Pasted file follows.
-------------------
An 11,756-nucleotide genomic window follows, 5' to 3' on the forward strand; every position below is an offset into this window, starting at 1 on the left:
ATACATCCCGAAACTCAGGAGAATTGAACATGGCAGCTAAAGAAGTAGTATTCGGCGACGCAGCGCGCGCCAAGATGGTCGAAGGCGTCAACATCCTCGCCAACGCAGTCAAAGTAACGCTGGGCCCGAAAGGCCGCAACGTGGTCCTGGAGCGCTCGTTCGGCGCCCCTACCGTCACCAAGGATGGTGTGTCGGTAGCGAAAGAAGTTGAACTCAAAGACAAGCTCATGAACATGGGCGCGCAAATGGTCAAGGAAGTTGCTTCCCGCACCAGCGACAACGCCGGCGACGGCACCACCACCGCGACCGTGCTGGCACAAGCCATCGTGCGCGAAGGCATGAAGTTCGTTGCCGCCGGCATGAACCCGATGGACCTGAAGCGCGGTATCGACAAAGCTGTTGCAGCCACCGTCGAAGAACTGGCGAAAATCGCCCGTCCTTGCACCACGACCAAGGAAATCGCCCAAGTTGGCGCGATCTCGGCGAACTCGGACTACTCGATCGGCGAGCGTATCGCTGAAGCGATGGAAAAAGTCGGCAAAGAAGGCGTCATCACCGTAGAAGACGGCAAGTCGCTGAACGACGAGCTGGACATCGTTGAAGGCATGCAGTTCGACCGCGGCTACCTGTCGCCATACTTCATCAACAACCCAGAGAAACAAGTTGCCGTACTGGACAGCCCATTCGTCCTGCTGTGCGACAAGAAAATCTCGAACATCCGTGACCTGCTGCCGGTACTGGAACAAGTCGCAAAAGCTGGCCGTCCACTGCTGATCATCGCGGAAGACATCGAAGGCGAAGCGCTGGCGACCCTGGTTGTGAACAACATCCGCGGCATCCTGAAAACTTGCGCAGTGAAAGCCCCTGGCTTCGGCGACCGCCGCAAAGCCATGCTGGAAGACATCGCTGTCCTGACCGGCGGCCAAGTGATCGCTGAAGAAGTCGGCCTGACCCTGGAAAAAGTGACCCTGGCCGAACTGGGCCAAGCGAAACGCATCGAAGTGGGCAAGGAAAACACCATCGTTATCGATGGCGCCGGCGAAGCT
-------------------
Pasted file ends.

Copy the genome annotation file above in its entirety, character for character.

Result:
An 11,756-nucleotide genomic window follows, 5' to 3' on the forward strand; every position below is an offset into this window, starting at 1 on the left:
ATACATCCCGAAACTCAGGAGAATTGAACATGGCAGCTAAAGAAGTAGTATTCGGCGACGCAGCGCGCGCCAAGATGGTCGAAGGCGTCAACATCCTCGCCAACGCAGTCAAAGTAACGCTGGGCCCGAAAGGCCGCAACGTGGTCCTGGAGCGCTCGTTCGGCGCCCCTACCGTCACCAAGGATGGTGTGTCGGTAGCGAAAGAAGTTGAACTCAAAGACAAGCTCATGAACATGGGCGCGCAAATGGTCAAGGAAGTTGCTTCCCGCACCAGCGACAACGCCGGCGACGGCACCACCACCGCGACCGTGCTGGCACAAGCCATCGTGCGCGAAGGCATGAAGTTCGTTGCCGCCGGCATGAACCCGATGGACCTGAAGCGCGGTATCGACAAAGCTGTTGCAGCCACCGTCGAAGAACTGGCGAAAATCGCCCGTCCTTGCACCACGACCAAGGAAATCGCCCAAGTTGGCGCGATCTCGGCGAACTCGGACTACTCGATCGGCGAGCGTATCGCTGAAGCGATGGAAAAAGTCGGCAAAGAAGGCGTCATCACCGTAGAAGACGGCAAGTCGCTGAACGACGAGCTGGACATCGTTGAAGGCATGCAGTTCGACCGCGGCTACCTGTCGCCATACTTCATCAACAACCCAGAGAAACAAGTTGCCGTACTGGACAGCCCATTCGTCCTGCTGTGCGACAAGAAAATCTCGAACATCCGTGACCTGCTGCCGGTACTGGAACAAGTCGCAAAAGCTGGCCGTCCACTGCTGATCATCGCGGAAGACATCGAAGGCGAAGCGCTGGCGACCCTGGTTGTGAACAACATCCGCGGCATCCTGAAAACTTGCGCAGTGAAAGCCCCTGGCTTCGGCGACCGCCGCAAAGCCATGCTGGAAGACATCGCTGTCCTGACCGGCGGCCAAGTGATCGCTGAAGAAGTCGGCCTGACCCTGGAAAAAGTGACCCTGGCCGAACTGGGCCAAGCGAAACGCATCGAAGTGGGCAAGGAAAACACCATCGTTATCGATGGCGCCGGCGAAGCT